Reading during the summer
          No more pencils, no more books, no more teachers’ dirty looks!

          We sang that on the last day of school about a hundred years ago when I
was in school. I hope that parents won’t let kids take the “no more books”  part
of that seriously any more.

          Summer is a great time to keep up  reading skills and make sure that the
kids don’t lose any of the hard-earned progress gained during the school year.

          Check to see if your local library has an enriching summer reading
program. Many do. A local librarian helped me to understand the hardship that
summer reading lists create for libraries.

          The greatest problem is that parents flock to the library for listed  books,
which are usually in limited supply. They check them out, keep them for as many
as four weeks, and make it difficult for others to get them. In the process, they
ignore many of the other fine books that the libraries have on hand.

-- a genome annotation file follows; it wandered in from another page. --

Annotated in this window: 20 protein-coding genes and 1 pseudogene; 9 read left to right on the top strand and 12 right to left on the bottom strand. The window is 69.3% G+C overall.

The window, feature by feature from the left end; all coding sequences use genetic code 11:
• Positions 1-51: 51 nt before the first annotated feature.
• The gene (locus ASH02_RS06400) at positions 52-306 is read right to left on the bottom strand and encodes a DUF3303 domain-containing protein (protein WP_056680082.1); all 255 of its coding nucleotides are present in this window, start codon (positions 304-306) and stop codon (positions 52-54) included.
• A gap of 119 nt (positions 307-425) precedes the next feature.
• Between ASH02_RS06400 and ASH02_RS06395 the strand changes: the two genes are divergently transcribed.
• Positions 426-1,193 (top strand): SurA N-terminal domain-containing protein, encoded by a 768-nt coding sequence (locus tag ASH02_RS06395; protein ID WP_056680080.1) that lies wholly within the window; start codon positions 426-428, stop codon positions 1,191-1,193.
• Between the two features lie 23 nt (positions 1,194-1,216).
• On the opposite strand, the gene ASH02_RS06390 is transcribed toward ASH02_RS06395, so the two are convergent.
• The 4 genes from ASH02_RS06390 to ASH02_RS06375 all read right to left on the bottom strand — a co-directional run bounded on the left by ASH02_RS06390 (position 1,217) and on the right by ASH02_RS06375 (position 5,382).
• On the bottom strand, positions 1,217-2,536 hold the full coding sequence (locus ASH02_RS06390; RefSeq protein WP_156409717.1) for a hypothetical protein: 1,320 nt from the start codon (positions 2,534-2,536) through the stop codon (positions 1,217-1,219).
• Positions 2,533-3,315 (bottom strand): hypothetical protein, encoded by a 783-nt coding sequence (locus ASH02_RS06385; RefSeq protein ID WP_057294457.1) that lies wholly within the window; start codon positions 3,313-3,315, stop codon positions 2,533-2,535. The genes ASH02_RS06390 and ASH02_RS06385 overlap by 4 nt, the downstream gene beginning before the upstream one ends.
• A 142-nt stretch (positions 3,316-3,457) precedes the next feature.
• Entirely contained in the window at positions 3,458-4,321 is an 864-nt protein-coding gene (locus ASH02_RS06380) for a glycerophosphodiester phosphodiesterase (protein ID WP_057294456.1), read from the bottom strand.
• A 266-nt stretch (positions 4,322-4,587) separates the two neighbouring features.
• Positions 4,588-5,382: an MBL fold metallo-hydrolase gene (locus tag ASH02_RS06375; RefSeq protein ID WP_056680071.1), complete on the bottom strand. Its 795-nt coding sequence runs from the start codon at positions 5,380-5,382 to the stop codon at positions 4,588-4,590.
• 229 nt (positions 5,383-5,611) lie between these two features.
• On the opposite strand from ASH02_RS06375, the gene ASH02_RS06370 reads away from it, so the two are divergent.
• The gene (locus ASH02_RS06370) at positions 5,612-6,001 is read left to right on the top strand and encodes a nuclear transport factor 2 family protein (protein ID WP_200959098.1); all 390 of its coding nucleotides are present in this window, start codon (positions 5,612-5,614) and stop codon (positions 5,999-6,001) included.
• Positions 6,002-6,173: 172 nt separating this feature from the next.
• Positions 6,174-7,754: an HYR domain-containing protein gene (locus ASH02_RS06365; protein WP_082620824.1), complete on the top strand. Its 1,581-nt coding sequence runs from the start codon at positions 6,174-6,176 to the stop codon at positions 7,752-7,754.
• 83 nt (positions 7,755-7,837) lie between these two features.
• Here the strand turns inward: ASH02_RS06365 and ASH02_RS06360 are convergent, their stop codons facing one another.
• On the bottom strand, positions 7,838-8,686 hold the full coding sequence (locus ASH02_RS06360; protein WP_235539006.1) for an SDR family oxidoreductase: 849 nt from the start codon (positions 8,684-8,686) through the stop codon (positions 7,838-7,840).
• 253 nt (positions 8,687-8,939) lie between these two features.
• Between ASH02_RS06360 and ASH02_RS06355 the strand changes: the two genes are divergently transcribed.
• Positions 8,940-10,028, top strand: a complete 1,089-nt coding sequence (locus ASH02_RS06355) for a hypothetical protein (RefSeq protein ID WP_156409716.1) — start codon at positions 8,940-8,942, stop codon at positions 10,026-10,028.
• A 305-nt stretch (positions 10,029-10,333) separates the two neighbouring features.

Librarians suggest that you look for the new book shelf. Since most libraries
have limited funds for purchasing books, they do so based on careful
considerations from many sources. The shelf of recently acquired books is, in and
of itself, a suggested reading list.

          Finally, remember that librarians are there to help. They want your children
to tell them about their interests, so that they can suggest appropriate books. 

          It is always best to have kids choose reading on the basis of its being a
good use of time. This is intrinsic motivation. But not all kids work that way; some
of them need a little nudge to get them to read. Just in case your child needs
some extrinsic motivation, see if the successful completion of your library’s
summer reading program will net each child any of the prizes that are
sometimes avaialble, such as free ice cream, pizza, tickets to a baseball game,
and perhaps books. Stop by your branch library to sign up.

          This column has been incorporated and expanded in Teach Your Children
Well: A Teacher’s  Advice for Parents.

 
All columns are copyright © Jay Davidson. Permission is hereby granted for individuals to download and copy them for individual use. There is a modest charge for printing these columns in any publication. To receive that permission, contact Jay Davidson